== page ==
I get around is one of our regular series. Every month, Association members tell stories of where they are, what they are doing, who they have met, and why they believe or hope they are doing valuable work. This month we have Isabela Sattamini, telling us about her experience in Rio de Janeiro, Brazil, working with nutrition education in schools, as well as her encounter with Marion Nestle in New York City in September 2013.
Working to inspire schoolchildren to enjoy healthy food
In my last I Get Around I wrote about wanting to study for a PhD in the field of food sociology, and specifically food policy and food culture. But I also have known that some practical professional experience would give me more maturity. So I chose to postpone my PhD. After taking this decision, I started looking for a job, and I found one.
I am working with food and nutrition education in schools in Rio de Janeiro, Brazil. The team of which I am a member has started in one school, to test our project, developing it, changing it, improving it, and then we will start to implement it in other schools.
We have developed a large variety of activities on food education for different ages, starting at 2 year old children until teenagers aged up to 18. Our approach has a wide range of subjects, such as cultural aspects, the social meaning of food, social and environmental issues related to food production, and critical thinking about food systems and food politics, as well as advice on healthy food habits. Our aim is to engage with students, parents, teachers and school employees. The work involves lectures, videos, scientific experiments, games, garden activities, culinary classes and cultural events. It is projected to last all year long.
We plan to show a Brazilian documentary called Way Beyond Weight, on childhood obesity. This film shows the role of propaganda. According to the producers, for the first time children have the same disease symptoms as adults: heart and breathing problems, depression and type 2 diabetes. All of them derive from obesity. Worldwide, kids are heavier than they should be and unhealthy. From Brazil to Kuwait, childhood obesity is becoming very common. Participants include Jamie Oliver, Amit Goswami, Frei Betto, Ann Cooper, William Dietz, Walmir Coutinho, among others.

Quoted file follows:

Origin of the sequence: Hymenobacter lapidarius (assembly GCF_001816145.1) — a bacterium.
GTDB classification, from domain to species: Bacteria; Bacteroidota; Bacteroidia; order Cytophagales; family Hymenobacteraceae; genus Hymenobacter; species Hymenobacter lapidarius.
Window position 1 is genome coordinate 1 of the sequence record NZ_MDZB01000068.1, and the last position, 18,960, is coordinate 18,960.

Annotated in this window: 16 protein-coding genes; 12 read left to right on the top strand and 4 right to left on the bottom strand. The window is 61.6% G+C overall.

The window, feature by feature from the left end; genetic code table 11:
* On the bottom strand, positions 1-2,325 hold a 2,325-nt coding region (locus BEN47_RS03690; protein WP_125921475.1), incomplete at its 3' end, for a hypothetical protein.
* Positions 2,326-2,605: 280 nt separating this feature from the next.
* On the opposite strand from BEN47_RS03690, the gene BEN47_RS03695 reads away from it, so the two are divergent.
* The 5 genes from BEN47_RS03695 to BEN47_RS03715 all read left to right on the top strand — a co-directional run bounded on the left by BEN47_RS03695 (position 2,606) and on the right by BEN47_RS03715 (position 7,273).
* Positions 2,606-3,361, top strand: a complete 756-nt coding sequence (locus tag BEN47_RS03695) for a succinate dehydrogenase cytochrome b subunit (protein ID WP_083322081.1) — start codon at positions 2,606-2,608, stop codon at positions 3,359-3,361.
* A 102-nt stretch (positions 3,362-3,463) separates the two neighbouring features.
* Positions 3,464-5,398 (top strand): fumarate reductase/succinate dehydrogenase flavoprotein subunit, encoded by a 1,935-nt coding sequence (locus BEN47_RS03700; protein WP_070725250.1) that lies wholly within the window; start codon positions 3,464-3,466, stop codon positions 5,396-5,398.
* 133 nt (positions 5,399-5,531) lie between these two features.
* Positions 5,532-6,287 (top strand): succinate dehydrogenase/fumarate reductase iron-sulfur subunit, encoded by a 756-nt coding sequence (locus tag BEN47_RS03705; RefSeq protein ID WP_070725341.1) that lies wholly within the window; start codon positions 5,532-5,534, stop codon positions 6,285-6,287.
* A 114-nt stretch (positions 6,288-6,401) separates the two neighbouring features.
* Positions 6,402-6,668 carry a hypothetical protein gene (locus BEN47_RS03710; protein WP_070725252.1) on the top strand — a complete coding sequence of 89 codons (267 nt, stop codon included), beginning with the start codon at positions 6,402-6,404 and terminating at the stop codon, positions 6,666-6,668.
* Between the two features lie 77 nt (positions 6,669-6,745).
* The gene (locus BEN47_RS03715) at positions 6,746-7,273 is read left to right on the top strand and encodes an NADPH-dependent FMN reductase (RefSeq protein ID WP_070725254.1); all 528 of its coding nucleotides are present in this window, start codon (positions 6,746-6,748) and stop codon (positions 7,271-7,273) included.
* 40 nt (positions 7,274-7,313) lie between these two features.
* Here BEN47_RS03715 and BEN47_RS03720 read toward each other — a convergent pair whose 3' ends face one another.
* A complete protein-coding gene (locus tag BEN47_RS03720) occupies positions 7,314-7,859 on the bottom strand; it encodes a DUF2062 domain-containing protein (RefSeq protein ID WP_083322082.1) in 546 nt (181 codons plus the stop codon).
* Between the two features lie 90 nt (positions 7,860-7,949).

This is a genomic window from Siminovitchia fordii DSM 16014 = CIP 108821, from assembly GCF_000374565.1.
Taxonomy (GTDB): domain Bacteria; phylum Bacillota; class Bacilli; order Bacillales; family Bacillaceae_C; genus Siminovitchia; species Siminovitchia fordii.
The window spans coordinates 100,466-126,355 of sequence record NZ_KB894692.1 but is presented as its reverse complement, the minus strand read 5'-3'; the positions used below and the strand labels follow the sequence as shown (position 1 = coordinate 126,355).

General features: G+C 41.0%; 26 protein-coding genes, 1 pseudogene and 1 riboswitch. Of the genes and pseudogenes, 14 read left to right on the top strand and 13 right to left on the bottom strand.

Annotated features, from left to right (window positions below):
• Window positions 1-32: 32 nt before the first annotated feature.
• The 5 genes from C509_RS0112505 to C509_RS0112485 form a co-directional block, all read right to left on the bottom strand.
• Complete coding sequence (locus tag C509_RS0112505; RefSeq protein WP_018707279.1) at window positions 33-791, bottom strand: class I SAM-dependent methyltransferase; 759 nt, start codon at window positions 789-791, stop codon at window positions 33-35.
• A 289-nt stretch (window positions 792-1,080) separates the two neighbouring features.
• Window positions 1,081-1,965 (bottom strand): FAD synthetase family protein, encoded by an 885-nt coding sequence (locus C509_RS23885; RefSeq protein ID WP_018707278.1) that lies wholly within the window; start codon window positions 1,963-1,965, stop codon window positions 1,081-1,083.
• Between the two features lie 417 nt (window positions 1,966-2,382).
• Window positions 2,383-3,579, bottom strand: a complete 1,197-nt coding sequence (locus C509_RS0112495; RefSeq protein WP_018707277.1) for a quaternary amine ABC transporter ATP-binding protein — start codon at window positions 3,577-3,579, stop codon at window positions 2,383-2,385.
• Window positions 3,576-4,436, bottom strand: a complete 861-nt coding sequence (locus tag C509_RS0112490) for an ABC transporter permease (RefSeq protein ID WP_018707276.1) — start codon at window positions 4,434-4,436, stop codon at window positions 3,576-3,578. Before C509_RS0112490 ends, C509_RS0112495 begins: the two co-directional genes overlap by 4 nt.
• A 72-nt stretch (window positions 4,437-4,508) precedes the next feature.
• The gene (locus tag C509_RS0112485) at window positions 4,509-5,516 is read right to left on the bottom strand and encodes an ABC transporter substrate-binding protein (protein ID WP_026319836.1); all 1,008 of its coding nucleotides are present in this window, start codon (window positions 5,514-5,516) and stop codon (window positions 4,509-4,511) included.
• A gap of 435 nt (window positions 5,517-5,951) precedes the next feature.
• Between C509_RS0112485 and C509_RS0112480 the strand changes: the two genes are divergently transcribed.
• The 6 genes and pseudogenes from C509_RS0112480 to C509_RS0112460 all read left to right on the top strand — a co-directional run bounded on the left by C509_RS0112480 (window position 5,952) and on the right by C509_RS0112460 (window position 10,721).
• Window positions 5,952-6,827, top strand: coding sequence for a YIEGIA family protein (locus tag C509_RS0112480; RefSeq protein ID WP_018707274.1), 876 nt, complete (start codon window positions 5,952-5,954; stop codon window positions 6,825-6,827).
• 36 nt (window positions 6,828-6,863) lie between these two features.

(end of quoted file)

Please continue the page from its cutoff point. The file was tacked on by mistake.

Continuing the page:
Another important part of the project is the school garden. Children have shown great interest in the activity, considering some of them had not yet had the chance to experience contact with plants, gardening and soil. Research shows (Fabio Gomes) that when children plant and harvest their own food, they become more interested and curious about tasting new fresh food and therefore have better chances to maintain a healthy diet. While planting, harvesting, taking care, watering, trimming and dealing with the vegetable garden, many issues are raised, such as our connection to nature, to the source of our food, different types of crops and how organic food can benefit us.
Food culture needs examination. Why do we stop eating traditional local food and instead start to eat processed highly advertised food products? Why is local traditional food being replaced by processed food? What is the place of government and of the media in all this?
Here are some examples of the games and activities we propose to children. First, what if advertisements told the truth, what would they say? Second, recognition and critical analyses of what every country eats, what does this mean, what it represents in their culture. Third, what are Brazilian traditional foods and recipes and why it is important that they be preserved and valued, and how can this be done. Fourth, borrowing one of Michael Pollans ideas, we imagine what grandmothers consider as food and what grandchildren consider as food and the differences, taking a look at what has changed.